More than just a CV depository

Customers are basing purchasing decisions not just on what you sell, but how you sell it. The way you come across in all different corners of the internet is increasingly important.

The chances are you’re on Twitter and Facebook, and have a decent idea what you’re doing over there, but what about a LinkedIn Company Page? Do you really need one? What would you use it for?

Historically, we’ve treated LinkedIn as a place to pop our CVs & look for jobs, but there’s a opportunity you may be missing.


What’s the point of getting your company on LinkedIn?

To showcase your brand, in two parts:

1) To attract talent - Convince really talented people that your company is the best place to work.

2) To attract customers - Continue the good work you do on other social media platforms – distinguishing your company from its competition.

What goes on a LinkedIn company page?

It’s made up of four tabs:

1) Overview - An introduction to your business. Think carefully about the description of your business and its mission – members (people who “follow” your page) and potential members will be able to read this at all times. Showcase what makes you unique.

2) Products & Services - This is where customers go to see what you’ve got on offer. For each product and service, you can really go to town – add descriptions, images, videos, sales contacts and special offers. You can use audience segmentation to personalise what people see.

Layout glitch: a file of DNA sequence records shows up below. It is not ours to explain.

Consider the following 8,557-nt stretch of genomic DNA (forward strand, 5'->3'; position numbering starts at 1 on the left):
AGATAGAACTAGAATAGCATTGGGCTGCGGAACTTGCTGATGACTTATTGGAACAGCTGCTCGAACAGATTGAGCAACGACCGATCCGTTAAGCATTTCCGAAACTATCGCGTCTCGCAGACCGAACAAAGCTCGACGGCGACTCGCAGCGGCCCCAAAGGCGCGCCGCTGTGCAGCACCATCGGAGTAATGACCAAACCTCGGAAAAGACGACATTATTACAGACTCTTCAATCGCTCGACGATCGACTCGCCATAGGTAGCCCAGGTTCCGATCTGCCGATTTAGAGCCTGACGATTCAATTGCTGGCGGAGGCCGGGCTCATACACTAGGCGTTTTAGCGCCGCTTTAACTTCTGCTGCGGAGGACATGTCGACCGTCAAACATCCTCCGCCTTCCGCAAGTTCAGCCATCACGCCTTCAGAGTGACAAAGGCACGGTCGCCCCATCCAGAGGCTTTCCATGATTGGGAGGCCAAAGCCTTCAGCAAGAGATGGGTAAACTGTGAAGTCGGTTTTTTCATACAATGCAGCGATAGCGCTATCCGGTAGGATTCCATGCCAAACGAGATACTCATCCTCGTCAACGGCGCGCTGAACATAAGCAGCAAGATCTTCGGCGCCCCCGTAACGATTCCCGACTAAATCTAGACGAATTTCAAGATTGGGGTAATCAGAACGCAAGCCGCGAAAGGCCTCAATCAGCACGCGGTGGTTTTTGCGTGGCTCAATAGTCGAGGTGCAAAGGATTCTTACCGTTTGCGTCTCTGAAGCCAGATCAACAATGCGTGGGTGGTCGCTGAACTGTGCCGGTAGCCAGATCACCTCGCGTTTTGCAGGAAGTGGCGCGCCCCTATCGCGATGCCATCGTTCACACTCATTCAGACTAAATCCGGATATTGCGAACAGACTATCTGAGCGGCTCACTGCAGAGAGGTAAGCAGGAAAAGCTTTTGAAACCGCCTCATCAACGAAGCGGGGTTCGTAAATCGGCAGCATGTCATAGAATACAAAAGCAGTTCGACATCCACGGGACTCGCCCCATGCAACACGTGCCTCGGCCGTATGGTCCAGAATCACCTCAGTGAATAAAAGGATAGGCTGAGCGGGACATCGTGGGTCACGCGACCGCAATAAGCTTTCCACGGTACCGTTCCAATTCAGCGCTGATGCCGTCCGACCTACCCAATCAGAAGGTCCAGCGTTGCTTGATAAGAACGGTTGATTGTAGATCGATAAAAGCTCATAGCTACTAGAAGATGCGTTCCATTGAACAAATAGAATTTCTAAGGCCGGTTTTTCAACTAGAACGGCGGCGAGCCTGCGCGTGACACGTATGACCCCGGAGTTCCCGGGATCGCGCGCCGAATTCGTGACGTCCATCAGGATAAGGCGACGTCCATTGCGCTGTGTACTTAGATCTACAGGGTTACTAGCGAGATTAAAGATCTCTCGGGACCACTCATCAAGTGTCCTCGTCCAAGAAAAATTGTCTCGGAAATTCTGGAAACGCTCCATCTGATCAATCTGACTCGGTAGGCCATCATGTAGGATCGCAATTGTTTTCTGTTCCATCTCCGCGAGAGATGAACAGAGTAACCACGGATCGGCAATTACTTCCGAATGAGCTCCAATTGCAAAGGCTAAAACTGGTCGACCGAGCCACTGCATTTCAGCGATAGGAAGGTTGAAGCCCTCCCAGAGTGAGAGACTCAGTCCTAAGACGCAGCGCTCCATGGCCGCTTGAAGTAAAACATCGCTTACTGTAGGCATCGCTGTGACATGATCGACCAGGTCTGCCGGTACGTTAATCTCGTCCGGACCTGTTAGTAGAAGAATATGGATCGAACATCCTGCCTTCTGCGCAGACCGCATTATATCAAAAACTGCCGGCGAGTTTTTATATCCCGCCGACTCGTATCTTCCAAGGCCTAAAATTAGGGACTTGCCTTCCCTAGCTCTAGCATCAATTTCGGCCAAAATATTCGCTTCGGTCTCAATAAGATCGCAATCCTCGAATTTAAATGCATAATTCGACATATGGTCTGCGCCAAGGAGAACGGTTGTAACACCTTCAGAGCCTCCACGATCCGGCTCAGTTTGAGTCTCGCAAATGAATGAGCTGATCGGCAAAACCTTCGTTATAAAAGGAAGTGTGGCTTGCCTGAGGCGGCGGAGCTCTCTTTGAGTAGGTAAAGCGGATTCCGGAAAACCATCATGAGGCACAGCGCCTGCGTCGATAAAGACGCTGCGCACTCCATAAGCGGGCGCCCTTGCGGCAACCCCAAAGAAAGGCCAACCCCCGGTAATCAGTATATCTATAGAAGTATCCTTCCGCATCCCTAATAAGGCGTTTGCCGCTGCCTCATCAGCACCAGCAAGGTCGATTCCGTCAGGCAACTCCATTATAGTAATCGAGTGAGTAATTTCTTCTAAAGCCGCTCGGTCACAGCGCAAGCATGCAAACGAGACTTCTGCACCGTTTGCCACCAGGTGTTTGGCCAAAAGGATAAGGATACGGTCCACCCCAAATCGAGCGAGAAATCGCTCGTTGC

3) Careers - More than 75% of all jobs are posted on LinkedIn. But as far as your page goes, the careers tab isn’t just a job board – it’s the place to put employee testimonials and other rich content that will attract top talent.

4) Analytics - This tab’s where you can learn about your following – who they are and what kind of content they’re enjoying.

What do you need to know about posting content on LinkedIn?

LinkedIn has a blogging tool built into it. This is the formula they suggest for a perfect post:

Top – the visual
Beginning – Share what the reader can expect to learn
Middle – 3-6 paragraphs is best
End – Use a Call To Action (CTA), linking to a piece of content elsewhere, usually your website.

And to maximise views, comments and shares, these are LinkedIn’s top tips:

1) Write often and publish when it’s timely. Share insights and perspectives on a current event or news.

2) Write what you know. Use details from your life to help others be better in theirs.

3) Use clear headlines. Use puns and jokes sparingly since a misinterpretation or misunderstanding might keep someone from reading your post at all.

4) Beware of listicles (list-articles). While fine for raw clicks, they don’t encourage engagement.

5) Share! - Share your posts on LinkedIn, Facebook, and Twitter; tweet it via LinkedIn

Pulse; and let friends, colleagues, and employees know so they can amplify the reach.

For more advice like this, you might like to download LinkedIn’s Content Marketing Workbook.

Down to business. Can LinkedIn help you sell?

Something we’re thinking about a lot at the moment is how sales teams can use LinkedIn to build robust sales pipelines, as an alternative to spending all their time on the phone. If that’s something you’re thinking about too, we recommend this LinkedIn guide to social selling.


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